It’s true…before you head to the nearest supermarket tree lot to drop $30-$70 (or more) here you go, free trees. With a little time before work or after skiing, a free on-line permit, a good eye, and an axe, you are on your way to starting this Christmas season with a smile and a few more $’s in your ski pants (I love how even boarders call them that, ya skiing!).
Not that there’s anything wrong with the other trees…the ones in tree farms and grocery store lots tied with twine, supporting the Boy Scouts or some other cause…unless of course they were farmed, pruned to the right shape (sort of), cut down too soon, wrapped, frozen, unwrapped, thawed, painted (yes that green stuff on the dead needles is paint and your tree will shortly become the nations greatest fire hazard), not to mention hauled on some 18 wheel, diesel belching flat-bed from anywhere North, East or worst of all South (aka. south of the border). OK, who am I kidding? Of course there is something wrong with that. When did we start letting the, “holiday”, signs in the mall and the Boy Scouts decide when or if it’s OK or how to celebrate Christmas? This is your chance to take it back or better yet, bring it home.
This year, before you plug-in, “A Charlie Brown Christmas”, and make the best of your store-bought tree, make him proud. Click on the net (for BC residents see below – for others, contact your local forest service or hydro provider) and start the holiday season with a tree you can really love and an adventure you can share (men read; ‘brag about’)until next year when you do it all again like I am about to now (in case you didn’t know that was coming).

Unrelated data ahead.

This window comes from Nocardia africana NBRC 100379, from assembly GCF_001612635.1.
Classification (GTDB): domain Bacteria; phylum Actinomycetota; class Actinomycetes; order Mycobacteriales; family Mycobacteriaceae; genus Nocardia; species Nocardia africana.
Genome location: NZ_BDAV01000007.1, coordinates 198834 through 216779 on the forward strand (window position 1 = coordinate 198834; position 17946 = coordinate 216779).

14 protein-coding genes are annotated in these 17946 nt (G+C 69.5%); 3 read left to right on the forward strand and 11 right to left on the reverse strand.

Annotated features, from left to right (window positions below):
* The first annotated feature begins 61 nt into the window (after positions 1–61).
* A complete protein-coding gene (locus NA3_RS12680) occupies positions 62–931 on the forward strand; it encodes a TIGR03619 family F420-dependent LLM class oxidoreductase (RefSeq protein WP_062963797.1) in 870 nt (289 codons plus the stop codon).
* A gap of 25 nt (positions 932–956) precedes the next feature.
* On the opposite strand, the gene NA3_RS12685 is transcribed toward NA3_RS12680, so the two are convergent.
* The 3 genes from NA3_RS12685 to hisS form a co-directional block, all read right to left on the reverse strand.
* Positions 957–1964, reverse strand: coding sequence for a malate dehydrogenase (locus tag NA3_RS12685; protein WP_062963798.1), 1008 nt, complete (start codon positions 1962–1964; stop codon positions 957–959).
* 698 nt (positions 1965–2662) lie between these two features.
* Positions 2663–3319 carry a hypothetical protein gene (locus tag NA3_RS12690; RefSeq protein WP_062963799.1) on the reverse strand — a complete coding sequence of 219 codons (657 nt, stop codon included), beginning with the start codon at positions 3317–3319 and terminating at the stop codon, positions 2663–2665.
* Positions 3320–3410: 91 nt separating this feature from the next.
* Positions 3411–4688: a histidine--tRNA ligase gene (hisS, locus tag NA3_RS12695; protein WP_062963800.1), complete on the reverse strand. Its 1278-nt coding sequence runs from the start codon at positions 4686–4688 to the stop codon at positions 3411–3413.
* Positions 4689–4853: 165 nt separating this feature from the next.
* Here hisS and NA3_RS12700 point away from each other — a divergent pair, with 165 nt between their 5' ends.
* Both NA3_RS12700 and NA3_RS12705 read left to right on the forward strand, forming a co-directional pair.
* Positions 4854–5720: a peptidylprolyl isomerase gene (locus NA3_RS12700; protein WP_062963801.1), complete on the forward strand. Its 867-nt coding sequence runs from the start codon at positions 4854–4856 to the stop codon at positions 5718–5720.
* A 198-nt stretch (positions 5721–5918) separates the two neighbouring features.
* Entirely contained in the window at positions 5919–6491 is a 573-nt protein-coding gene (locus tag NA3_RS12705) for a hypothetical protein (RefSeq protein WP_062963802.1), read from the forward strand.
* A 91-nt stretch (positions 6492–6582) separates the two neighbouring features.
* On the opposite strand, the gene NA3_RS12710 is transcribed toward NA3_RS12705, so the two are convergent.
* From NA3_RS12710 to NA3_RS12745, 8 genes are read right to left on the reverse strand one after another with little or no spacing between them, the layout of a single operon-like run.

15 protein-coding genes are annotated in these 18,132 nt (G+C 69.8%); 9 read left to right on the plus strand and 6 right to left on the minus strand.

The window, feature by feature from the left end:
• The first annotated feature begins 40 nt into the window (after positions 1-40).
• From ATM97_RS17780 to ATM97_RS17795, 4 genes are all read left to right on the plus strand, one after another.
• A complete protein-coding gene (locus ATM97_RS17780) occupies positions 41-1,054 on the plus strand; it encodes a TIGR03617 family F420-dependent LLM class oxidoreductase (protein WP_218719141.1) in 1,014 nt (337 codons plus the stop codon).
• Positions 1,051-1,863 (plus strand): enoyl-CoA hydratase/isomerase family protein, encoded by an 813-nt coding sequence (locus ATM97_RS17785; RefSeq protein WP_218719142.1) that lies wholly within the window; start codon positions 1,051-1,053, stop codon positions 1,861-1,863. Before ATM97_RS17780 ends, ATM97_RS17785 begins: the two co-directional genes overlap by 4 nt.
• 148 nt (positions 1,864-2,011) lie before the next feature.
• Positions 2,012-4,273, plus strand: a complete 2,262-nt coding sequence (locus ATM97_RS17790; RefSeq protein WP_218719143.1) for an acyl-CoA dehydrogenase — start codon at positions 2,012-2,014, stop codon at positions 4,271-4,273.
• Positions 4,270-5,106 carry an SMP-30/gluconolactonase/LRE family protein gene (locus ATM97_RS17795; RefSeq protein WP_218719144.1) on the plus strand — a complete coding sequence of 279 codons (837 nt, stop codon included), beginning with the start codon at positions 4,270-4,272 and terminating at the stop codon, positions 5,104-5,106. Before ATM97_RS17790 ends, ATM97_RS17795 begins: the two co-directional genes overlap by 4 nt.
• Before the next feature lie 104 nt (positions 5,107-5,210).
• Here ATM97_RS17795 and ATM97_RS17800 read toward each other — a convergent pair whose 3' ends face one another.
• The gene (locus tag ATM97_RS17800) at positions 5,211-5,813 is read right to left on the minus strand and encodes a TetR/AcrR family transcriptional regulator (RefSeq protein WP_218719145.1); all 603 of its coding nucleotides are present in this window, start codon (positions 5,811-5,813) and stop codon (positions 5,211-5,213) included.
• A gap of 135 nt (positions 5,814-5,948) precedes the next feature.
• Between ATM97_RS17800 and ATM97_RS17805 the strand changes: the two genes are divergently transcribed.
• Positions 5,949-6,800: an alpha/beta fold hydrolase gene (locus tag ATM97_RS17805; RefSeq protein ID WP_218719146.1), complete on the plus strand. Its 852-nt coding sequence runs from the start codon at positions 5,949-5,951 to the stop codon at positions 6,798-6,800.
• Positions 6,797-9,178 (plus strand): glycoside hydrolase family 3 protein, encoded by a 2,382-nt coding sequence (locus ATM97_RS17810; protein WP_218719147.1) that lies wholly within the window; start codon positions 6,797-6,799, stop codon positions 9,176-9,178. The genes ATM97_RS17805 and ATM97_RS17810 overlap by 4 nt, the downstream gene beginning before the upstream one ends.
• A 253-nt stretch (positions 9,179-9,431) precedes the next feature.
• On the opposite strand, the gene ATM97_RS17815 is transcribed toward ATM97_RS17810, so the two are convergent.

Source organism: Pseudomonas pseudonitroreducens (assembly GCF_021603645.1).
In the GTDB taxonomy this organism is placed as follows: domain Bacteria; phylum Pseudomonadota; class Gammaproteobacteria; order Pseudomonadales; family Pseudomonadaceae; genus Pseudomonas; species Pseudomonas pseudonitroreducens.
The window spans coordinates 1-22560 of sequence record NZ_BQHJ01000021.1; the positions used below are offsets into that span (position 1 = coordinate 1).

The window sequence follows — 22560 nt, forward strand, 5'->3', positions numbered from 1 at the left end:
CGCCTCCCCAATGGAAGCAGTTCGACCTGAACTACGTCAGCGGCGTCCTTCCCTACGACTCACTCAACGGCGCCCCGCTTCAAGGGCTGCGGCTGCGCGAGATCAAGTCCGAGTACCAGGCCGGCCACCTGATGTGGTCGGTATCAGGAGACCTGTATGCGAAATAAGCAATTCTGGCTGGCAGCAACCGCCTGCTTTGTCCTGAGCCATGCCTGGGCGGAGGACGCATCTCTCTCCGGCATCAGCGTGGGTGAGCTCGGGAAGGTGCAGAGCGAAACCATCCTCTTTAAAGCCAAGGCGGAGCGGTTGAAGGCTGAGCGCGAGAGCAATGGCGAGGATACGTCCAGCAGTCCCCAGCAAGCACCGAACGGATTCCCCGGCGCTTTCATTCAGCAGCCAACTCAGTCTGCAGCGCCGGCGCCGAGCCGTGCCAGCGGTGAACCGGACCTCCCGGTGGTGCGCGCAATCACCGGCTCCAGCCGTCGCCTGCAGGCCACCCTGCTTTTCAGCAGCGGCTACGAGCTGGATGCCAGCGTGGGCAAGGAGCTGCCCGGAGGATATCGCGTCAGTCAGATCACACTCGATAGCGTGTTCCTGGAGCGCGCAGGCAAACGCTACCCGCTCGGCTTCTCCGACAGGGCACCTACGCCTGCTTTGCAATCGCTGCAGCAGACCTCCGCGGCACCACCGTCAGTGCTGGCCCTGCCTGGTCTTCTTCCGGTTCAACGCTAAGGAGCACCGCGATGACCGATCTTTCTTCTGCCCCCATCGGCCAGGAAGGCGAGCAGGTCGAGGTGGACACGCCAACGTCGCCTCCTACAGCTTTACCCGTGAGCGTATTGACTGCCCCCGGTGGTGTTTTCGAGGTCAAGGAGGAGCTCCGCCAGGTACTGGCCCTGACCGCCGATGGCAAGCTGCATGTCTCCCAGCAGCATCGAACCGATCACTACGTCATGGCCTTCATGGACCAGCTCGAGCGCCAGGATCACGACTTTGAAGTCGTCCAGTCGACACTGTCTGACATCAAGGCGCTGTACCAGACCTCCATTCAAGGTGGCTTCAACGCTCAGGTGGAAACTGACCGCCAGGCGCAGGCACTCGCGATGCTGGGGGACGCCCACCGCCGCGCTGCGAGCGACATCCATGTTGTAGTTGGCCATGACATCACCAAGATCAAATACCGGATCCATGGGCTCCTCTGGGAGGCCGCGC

We packed the kids into their snow suits and piled into the Chevy yesterday with a permit and an ax and went on our first family Christmas tree hunt. I knew better,I can say that now, and against my better judgement we headed straight for the obvious – the easiest access hydro line off Whistler’s west side road – and drove in up the gravel past the cars neatly parked on the asphalt shoulder with what looked like a perfectly good excuse to me to lock in my 4×4 for less than 100 yards…because I can (if you live in Whistler, even if you have never cut your own tree, you know the place). We braved the snowpack, windchill and freezing temperatures, lured by the warmth of the afternoon sun, and shook and prodded pines of all sorts searching for the soon to be newest member of the family. We inspected Juniper, Fir, a few shaggy Spruce here and there (that’s about the limit of my pine knowledge) and I scrambled with my five-year old son over frozen snow and up and down scree slopes looking for ‘the one’ while Mama took the baby back to the truck for warm ups.
Christmas tree hunting lesson number one learned; in Whistler, and likely in your town, if there is an access road the remaining (key word) trees will either have 3 trunks grown together (funny how that happens under the power lines) or be blessed with a thick beautiful row of branches…on one side…their only sure method of adaptation to avoid being chopped by the years of perennial Christmas tree hunters that flock to the most obvious local. Survival of the undesired…interesting concept. Did I say lesson learned? Almost.